But this doesn't get away from the fact that you should be able to just say a graphic novel is a great graphic novel and attain legitimacy by saying that and that alone.

I'm also thinking of the National Book Awards and the fact a graphic novel was a finalist. Great for that particular graphic novel, but you know the National Book Awards judges did not do a systematic review of graphic novels in making that decision. Most probably, one or two judges liked that graphic novel and plopped it on the list. Again, great for that particular graphic novel. Not particularly great in terms of taxonomy or in terms of a systematic review of the field.

I think it'd actually be great if there were a graphic novel category in the National Book Awards, which would then require the same systematic and fair review that the novel and other categories purportedly go through. Because the fact of the matter is that while you may sometimes have a graphic novel nominated in a novel category, you will never see a novel nominated in a graphic novel category.

I'm not one of those outraged that a graphic novel was up for a National Book Award for best novel. But think, for an instant, of the opposite who-put-chocolate-in-my-peanut-butter scenario: What if a novel were a finalist for an Eisner Award? Would that make any sense at all? Not really. And it'll never happen.

So, to my mind, if we're going to have separate categories for different art forms to begin with, even if very general, we need to just begin adding categories for graphic novel--to the World Fantasy Award, to the National Book Award, etc. *That* would be true equality, rather than some kind of ad hoc, off-hand rare sighting of a graphic novel on some prestigious award finalist list.

I hope this makes sense. It's a bit off-the-cuff.


At 12:23 PM, Anonymous Anonymous said...

Yep, agreed. I think the comparisons are most valid when they're basically "illumination through juxtaposition," as opposed to unhelpful and purely political "accreditation by identification."

I think you need to separate the legitimate political angle out though, namely the concern some would express that graphic novels aren't given their aesthetic due at the cross-cultural level in, say, the same way The Known World or Gilead are. I think at least some people making the comparison between GNs and so-called literary works are doing so less on a mechanical level than the culture-elite one. Of course some (I think most rightly of all) simply reject the hierarchy altogether. Not because they're proponents of anything goes aesthetics, but simply because, well, who wants to pick one book to "win" the National Book Award, Pulitzer, Quill, WFA, Hugo, Nebula, Bram Stoker, Locus, etc. anyway?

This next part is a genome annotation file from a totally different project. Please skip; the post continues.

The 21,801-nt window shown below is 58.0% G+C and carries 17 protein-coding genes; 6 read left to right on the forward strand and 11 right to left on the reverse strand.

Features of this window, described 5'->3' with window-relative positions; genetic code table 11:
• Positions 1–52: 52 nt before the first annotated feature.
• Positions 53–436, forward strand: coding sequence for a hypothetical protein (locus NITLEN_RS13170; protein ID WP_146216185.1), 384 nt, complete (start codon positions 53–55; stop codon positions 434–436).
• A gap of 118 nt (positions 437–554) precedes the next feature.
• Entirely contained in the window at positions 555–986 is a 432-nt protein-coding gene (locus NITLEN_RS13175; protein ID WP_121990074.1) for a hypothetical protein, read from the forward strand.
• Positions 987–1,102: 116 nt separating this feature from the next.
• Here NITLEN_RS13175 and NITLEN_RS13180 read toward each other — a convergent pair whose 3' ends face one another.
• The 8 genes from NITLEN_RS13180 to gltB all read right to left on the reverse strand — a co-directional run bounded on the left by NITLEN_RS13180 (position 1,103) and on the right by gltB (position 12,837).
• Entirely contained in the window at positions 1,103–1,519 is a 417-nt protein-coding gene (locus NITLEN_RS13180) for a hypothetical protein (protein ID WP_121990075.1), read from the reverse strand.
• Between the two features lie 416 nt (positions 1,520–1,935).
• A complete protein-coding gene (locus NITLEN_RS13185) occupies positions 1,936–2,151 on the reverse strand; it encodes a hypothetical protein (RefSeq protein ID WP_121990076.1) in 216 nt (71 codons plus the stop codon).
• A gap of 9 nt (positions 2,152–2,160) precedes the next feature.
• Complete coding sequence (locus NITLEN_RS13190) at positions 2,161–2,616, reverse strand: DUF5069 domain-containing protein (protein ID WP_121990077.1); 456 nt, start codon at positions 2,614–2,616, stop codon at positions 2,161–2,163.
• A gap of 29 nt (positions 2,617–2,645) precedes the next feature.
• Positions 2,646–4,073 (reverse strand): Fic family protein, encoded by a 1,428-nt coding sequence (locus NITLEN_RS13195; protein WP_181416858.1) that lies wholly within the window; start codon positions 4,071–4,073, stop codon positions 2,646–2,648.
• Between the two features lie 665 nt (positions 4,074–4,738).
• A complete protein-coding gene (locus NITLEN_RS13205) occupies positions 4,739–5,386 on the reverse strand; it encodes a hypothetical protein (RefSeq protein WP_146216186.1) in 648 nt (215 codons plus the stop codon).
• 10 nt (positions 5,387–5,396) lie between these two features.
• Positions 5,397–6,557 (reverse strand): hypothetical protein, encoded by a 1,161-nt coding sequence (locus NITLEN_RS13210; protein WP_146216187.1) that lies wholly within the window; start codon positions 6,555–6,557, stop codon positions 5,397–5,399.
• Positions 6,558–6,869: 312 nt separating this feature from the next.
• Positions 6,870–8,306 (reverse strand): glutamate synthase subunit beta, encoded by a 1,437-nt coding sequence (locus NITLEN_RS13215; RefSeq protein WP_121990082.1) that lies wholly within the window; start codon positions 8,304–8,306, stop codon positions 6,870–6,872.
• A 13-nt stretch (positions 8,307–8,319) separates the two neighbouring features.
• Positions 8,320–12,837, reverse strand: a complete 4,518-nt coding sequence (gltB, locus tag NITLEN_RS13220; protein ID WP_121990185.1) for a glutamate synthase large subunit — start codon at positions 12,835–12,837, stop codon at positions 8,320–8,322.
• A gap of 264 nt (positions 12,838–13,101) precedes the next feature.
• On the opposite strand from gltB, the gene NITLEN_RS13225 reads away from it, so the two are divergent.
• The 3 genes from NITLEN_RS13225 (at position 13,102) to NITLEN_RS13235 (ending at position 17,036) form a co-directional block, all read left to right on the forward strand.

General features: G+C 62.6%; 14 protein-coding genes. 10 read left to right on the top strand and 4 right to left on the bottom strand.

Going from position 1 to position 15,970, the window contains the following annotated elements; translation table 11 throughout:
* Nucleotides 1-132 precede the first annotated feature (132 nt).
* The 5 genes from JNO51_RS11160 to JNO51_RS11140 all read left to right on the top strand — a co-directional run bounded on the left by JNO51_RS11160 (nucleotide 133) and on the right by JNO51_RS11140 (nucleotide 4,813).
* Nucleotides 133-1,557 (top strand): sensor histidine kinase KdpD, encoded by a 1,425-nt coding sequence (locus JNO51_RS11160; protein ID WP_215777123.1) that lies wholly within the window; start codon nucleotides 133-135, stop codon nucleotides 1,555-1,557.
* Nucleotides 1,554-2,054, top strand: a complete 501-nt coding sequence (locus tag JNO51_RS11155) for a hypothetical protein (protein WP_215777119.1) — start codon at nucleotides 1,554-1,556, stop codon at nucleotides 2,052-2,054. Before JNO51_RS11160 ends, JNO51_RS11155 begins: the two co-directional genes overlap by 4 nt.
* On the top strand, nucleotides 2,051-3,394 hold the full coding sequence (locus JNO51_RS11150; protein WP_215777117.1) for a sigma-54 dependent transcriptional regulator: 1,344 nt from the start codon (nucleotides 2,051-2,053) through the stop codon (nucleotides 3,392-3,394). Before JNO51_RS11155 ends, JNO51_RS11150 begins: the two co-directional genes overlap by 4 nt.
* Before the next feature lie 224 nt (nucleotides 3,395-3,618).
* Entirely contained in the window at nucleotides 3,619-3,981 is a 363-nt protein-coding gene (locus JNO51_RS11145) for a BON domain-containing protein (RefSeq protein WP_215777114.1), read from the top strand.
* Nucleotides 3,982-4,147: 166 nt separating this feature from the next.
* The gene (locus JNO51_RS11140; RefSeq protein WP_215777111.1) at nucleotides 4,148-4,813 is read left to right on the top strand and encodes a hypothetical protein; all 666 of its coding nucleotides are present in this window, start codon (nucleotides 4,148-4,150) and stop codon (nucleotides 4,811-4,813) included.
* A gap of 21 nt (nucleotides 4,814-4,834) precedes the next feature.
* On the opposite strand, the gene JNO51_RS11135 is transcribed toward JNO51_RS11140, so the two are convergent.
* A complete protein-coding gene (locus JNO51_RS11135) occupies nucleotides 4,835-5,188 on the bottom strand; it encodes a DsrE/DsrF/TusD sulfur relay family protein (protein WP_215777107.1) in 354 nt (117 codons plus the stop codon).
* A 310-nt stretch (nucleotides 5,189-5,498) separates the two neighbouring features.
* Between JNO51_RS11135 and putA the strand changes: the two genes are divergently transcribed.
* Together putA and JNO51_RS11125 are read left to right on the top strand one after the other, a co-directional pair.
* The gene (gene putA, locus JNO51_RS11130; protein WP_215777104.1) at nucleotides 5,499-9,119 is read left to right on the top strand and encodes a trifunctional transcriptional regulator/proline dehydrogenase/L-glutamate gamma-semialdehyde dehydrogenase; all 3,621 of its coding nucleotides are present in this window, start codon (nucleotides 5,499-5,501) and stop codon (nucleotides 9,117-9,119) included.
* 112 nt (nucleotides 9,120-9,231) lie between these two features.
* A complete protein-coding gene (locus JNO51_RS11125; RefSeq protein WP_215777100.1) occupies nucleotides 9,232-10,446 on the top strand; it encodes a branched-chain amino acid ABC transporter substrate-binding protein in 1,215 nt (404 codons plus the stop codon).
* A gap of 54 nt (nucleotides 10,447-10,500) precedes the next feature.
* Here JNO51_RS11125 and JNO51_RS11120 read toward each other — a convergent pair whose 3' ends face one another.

Bah, I'm digressing. We're fundamentally on the same page. Gauge singularly, explore interstitially.

At 12:49 PM, Anonymous Anonymous said...


It really is interesting, but I do get a sense of "the dispossessed" or the "ghetto" from a lot of comics people--for probably the same reasons as within groups of SF/F writers and readers. Except, of course, that comics have a pop culture allure that a lot of genre doesn't have, and which I think buffers comics creative types a little bit from these kinds of feelings. I could be wrong. Just dipping my toe in the water so far. Much to learn.

Oh--and I like what you said in that last post.


At 1:10 PM, Anonymous Anonymous said...

Anything by M John Harrison

I would have said anything by Mr Palahniuk as well, but they somehow managed to get Fight Club done. I challenge them to do Survivor though. I want to see Hollywood depict a porn landfill site and survive the christian backlash.

At 1:51 PM, Anonymous Anonymous said...

Unfilmable science fiction:

1. The FOUNDATION books are unfilmable -- nobody except the most rabid Asimov fan would want to sit through countless hours of people just talking.

2. For similar reasons, ATLAS SHRUGGED is unfilmable. (That movie is going to crash and burn so hard, it's gonna be great! I'll bring popcorn, and we can roast marshmallows over the flaming wreckage!)

(3. My short story "See" (podcast at is unfilmable. For optical reasons. ;-P)

At 4:07 PM, Anonymous Anonymous said...

A recent favorite of mine that seems unfilmable is The Impossibly by Laird Hunt. So much of the novel depends on the narrator's vague tone, to tie it down to images would I think ruin the entire effect.